Methyl Bromide Alternatives for Control of Root-knot Nematode (Meloidogyne spp.) in Tomato Production in Florida


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Journal of Nematology

Society of Nematologists

Subject: Life Sciences


ISSN: 0022-300X
eISSN: 2640-396X





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VOLUME 49 , ISSUE 2 (June 2017) > List of articles

Methyl Bromide Alternatives for Control of Root-knot Nematode (Meloidogyne spp.) in Tomato Production in Florida


Keywords : 1, 3-dichloropropene, metam sodium, fumigation, plasticulture.

Citation Information : Journal of Nematology. Volume 49, Issue 2, Pages 140-149, DOI:

License : (CC BY 4.0)

Received Date : 23-August-2016 / Published Online: 24-July-2017



The following work was initiated to determine the scope of application methodology and fumigant combinations for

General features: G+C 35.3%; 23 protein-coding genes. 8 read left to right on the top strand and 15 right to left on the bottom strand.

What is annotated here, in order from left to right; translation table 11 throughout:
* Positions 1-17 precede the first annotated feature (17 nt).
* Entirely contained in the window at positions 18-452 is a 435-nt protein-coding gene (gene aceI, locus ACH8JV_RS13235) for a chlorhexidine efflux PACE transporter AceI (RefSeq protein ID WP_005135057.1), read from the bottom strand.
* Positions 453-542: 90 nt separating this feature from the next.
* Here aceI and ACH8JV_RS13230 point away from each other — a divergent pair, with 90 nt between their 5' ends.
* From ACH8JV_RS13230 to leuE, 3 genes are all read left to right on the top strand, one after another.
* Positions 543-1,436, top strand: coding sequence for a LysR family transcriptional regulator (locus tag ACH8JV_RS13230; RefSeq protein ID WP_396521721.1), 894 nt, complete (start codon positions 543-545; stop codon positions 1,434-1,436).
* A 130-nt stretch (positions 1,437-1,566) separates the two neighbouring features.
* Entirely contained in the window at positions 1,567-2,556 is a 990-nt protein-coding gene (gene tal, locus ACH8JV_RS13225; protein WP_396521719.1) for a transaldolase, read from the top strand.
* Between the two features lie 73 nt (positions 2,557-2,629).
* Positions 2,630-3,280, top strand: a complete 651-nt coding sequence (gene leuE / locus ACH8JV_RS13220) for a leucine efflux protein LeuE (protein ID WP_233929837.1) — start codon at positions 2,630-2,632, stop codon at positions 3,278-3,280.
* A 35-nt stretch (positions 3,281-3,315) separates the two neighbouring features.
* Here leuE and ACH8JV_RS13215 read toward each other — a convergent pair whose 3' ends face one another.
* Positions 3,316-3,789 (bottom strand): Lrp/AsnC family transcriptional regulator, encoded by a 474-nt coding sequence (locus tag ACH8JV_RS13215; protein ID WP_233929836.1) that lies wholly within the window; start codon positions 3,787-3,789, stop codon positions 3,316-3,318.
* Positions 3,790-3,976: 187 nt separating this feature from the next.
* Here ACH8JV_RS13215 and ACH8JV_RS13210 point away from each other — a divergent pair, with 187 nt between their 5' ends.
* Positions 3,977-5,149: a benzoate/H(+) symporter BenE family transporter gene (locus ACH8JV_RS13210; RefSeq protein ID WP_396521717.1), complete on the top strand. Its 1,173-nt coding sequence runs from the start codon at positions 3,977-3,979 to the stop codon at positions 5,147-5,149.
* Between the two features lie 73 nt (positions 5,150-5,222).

increasing efficacy of 1,3-dichloropropene (1,3-D) and metam sodium for management of root-knot nematodes (Meloidogyne spp.) in Florida. A series of five experiments were set up during spring and fall seasons to evaluate the potential of different fumigants, alone or in combination, in polyethylene film tomato production. The most promising chemical alternatives to methyl bromide, in terms of root-knot nematode management, were the combinations 1,3-D-chloropicrin, chloropicrin-proprietary solvent ,and 1,3-D-metam sodium. Sprayed or injected metam sodium generally provided only short-term nematode management and by harvest nematode infection was not different from the nontreated control. Drip-applied metam sodium gave good nematode management under high nematode pressure, but needs further verification to establish (i) the importance of soil moisture and temperature on treatment efficacy and (ii) whether similar management can be obtained with fewer than three drip tubes. Broadcast applications of 1,3-D showed better efficacy as compared to applications on a preformed raised bed. Fumigation did not increase tomato yields in spring when root-knot nematode pressure was low, but during fall all chemical treatments increased yields three to five-fold, as root-knot nematode was a major yield-limiting factor.

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